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History of Irish Hills

The Irish Hills - Written by Dan Cherry

As immigration into the newly-christened Michigan state territory reached its peak, a small knot of Irish immigrants, some seeking new life in the United States, others fleeing the ongoing Potato Famine of 1846, called a small portion of northern Lenawee County home. The rolling hills and crystal lakes, it is said, reminded them of their home country and they acquired that tangible reminder of Ireland. Names like Kelly, Killarney, Brighton and Monaghan can be found on modern maps, a tribute to the original area in which they resided; the 1 ½ square-mile area around white is now St. Joseph Shrine.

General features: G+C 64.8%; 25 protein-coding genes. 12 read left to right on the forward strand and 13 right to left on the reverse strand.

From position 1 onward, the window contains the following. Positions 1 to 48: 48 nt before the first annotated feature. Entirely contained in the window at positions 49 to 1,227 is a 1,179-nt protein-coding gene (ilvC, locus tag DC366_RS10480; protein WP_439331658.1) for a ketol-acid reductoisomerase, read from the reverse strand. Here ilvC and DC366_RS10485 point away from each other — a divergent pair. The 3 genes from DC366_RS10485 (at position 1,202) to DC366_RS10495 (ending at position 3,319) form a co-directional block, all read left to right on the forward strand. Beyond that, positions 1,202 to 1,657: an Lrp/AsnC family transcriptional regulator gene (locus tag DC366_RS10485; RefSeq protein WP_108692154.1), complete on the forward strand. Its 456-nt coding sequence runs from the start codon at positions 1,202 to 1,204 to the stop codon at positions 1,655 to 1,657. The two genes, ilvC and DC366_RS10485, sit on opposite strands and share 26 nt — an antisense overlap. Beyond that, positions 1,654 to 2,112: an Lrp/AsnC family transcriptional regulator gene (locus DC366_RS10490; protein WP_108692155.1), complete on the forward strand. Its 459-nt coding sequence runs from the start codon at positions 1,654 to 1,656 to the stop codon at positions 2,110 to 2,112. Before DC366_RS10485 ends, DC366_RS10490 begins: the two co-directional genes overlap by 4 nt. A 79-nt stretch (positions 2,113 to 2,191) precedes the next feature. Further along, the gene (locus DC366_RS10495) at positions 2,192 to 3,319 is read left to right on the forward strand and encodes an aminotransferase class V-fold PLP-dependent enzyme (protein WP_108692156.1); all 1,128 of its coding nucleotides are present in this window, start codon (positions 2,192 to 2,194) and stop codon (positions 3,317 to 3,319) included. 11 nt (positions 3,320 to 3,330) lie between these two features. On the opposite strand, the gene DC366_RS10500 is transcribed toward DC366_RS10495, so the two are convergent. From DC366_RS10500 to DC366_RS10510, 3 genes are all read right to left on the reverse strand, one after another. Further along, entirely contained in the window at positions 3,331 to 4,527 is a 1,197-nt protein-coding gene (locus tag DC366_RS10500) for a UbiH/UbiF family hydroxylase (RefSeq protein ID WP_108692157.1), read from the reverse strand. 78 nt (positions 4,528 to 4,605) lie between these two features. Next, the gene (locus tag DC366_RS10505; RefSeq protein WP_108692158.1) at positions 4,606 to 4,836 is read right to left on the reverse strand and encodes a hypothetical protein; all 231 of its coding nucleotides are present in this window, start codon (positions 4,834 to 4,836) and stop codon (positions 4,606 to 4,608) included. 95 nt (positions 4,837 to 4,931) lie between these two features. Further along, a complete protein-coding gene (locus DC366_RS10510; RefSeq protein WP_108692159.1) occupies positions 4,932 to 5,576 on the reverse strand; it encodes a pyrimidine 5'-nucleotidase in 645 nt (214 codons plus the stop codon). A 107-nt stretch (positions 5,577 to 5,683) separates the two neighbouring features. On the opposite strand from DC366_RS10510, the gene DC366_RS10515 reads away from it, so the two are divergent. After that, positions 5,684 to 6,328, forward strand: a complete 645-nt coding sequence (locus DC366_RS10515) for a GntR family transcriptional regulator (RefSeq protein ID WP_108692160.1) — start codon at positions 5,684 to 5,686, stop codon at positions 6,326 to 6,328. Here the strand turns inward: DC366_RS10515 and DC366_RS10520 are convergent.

The Irish Hills, as it became known, was transformed from mostly farms and orchards to a tourist destination by the early 1920’s. In 1924, the Irish Hills Towers were constructed; by 1930 the shrine and the Stations of the Cross became places of popular, quiet reflection. The Irish Hills quickly embodied the entire lake and hills region and to this day is a sought-out place of quiet beauty that the original Irish immigrants found so appealing.

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